This is a late 19th century, graduated pearl ring, also called a half-hoop ring. The setting is hand carved in 18 ct yellow-gold.
The pearls are white in color with a slight silvery hue and still have a nice luster. The gallery is beautifully made, comprised of tiny hand carved Fleur de Lys linked together. It's different from other examples of this period in that is a little larger than most and in that it is finely made, evident in the details.
It makes a great stacking ring or wedding band for those that insist on something unique and with a history. To create a statement stack, consider pairing it with other pearl bands or alternating it with diamonds and other gem-set half-hoops (what we now call "anniversary rings"). We've paired it with two or our modern diamond stacking rings.
Dimensions & Details
- The pearls are thought to be natural rather than cultured due to the date of the ring and due to the fact that they appear to be original to the ring (cultured pearls were not commercially available until the late teens, early 1920's (note: they have not been lab tested).
- The ring is 18 ct gold.
- Ring size is US 6 1/2 or UK M 1/2 and can be easily sized within reason.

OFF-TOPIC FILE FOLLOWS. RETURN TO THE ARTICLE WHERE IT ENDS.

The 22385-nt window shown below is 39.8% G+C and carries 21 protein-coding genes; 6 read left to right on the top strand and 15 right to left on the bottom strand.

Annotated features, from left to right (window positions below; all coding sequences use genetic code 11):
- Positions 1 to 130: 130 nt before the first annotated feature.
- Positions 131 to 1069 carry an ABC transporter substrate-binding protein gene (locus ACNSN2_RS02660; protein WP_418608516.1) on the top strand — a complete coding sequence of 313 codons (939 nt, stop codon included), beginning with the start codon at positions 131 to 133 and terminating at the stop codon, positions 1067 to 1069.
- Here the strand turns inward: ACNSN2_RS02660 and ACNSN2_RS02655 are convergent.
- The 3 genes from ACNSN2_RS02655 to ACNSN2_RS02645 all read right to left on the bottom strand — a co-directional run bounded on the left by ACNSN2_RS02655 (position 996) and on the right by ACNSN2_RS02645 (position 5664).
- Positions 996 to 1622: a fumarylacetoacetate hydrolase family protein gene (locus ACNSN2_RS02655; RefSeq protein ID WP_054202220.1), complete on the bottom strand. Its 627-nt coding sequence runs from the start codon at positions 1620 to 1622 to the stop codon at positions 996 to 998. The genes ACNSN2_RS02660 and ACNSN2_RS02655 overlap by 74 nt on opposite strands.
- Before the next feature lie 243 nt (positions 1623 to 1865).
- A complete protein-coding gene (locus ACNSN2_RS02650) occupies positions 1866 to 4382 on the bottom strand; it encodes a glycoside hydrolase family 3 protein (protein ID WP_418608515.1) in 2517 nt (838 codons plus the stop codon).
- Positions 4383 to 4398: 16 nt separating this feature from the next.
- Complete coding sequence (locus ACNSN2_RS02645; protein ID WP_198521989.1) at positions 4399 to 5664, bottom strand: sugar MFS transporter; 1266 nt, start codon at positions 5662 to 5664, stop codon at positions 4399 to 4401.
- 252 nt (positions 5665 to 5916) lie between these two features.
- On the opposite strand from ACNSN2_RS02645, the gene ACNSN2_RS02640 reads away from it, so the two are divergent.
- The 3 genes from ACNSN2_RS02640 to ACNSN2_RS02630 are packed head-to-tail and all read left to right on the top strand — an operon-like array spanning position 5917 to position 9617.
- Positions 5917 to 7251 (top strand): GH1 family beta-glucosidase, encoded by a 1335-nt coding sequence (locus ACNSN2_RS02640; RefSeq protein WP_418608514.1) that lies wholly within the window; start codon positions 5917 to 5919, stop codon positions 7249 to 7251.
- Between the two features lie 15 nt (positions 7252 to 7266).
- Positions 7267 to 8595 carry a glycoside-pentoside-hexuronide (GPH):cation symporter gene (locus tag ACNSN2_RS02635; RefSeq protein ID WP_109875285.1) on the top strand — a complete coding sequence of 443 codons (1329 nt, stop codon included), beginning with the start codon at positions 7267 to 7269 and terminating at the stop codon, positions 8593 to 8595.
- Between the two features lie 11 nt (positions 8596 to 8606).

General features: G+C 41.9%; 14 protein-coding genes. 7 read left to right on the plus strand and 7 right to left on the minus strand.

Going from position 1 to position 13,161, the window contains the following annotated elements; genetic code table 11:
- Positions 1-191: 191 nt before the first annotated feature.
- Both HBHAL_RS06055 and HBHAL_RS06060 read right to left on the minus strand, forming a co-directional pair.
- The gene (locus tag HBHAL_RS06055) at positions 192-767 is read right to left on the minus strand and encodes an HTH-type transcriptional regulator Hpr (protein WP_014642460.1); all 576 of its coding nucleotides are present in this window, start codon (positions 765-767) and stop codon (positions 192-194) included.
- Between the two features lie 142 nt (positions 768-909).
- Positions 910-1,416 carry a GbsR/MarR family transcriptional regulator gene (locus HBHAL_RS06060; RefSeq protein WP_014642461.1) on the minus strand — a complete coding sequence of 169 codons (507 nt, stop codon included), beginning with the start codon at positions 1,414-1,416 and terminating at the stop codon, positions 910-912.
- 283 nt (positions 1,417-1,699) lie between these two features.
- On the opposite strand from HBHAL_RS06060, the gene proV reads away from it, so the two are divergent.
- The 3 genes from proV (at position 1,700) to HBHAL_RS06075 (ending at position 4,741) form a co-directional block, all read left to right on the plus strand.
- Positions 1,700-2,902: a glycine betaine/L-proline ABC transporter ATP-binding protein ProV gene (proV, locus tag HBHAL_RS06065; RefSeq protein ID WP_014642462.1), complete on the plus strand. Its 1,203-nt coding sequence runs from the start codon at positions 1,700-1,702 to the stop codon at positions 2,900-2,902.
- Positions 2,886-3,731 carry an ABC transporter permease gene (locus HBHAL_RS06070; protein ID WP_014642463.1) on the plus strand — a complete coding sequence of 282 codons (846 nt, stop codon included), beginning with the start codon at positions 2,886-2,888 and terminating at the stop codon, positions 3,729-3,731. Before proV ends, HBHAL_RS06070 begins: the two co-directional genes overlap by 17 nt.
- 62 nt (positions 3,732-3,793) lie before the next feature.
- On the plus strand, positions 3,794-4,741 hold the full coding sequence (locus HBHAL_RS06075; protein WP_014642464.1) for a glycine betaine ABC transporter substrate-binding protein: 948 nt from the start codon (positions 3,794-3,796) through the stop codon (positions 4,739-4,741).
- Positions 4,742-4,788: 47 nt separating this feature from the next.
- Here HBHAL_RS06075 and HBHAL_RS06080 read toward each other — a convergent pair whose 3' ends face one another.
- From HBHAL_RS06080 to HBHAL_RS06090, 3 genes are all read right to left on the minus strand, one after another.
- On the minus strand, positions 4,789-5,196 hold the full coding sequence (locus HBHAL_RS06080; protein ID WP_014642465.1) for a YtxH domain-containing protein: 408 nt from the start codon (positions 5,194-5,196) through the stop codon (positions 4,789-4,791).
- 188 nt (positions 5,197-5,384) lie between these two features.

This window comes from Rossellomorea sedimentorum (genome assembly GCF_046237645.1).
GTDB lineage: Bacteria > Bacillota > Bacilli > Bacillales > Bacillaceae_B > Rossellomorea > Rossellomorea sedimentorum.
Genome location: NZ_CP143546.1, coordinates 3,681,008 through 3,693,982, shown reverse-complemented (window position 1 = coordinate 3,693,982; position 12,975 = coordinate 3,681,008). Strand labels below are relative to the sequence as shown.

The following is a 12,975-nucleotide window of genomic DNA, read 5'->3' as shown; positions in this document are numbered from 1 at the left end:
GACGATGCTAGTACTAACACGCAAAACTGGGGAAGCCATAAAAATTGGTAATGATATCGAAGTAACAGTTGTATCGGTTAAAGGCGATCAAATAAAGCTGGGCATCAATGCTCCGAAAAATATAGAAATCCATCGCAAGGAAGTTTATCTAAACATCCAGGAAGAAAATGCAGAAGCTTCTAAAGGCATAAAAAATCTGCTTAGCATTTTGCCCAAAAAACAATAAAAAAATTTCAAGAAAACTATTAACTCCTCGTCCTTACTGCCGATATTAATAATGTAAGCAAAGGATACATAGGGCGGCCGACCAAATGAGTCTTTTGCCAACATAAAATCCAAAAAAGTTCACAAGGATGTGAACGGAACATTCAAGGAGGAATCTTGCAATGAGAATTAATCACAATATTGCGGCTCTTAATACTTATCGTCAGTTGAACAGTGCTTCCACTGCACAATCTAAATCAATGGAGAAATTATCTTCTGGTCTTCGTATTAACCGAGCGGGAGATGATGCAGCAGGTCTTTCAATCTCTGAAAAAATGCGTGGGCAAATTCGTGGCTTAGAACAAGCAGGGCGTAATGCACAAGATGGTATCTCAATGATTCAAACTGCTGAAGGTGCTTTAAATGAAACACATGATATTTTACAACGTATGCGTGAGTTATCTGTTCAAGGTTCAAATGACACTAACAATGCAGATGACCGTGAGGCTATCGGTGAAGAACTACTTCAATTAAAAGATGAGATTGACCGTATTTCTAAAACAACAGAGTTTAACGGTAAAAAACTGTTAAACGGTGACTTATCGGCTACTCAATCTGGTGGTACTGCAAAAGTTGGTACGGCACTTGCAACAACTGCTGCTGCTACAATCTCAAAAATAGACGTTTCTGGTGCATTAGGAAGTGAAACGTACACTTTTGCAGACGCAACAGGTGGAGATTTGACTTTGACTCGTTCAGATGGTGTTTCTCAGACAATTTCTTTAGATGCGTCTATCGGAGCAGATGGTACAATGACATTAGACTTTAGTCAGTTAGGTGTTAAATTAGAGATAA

Period & Hallmarks
- Circa late 19th c.
- Marked/stamped 18 Ct
- The ring is in good antique condition with general wear that one would expect in a piece of this age.
About 19th Century Rings Trends and Traditions
In some ways the trends of the 19th century are very similar to current trends. Just like we love to "wear rings on every finger" or "stack them" up, so did the Victorians. These two trends have only increased in popularity over the past couple of years. The half-hoop's ring design in particular, lends itself to stacking.
In the 19th c., women often received three different rings when getting married: the engagement ring, the wedding band, and the guard ring (worn with the wedding ring to prevent it from slipping off the finger). Half-hoop pearl rings were a popular choice for "betrothal" or engagement rings throughout most of the 19th c., giving way to diamonds in the last quarter of the century.
If you are interested in reading more about the jewelry terms or decorative periods referenced throughout our site, visit our Resources section for additional information.
Find out how to care for your collection of antique and modern jewels: visit our Jewelry Care page to get advice on maintaining and storing your treasured pieces.
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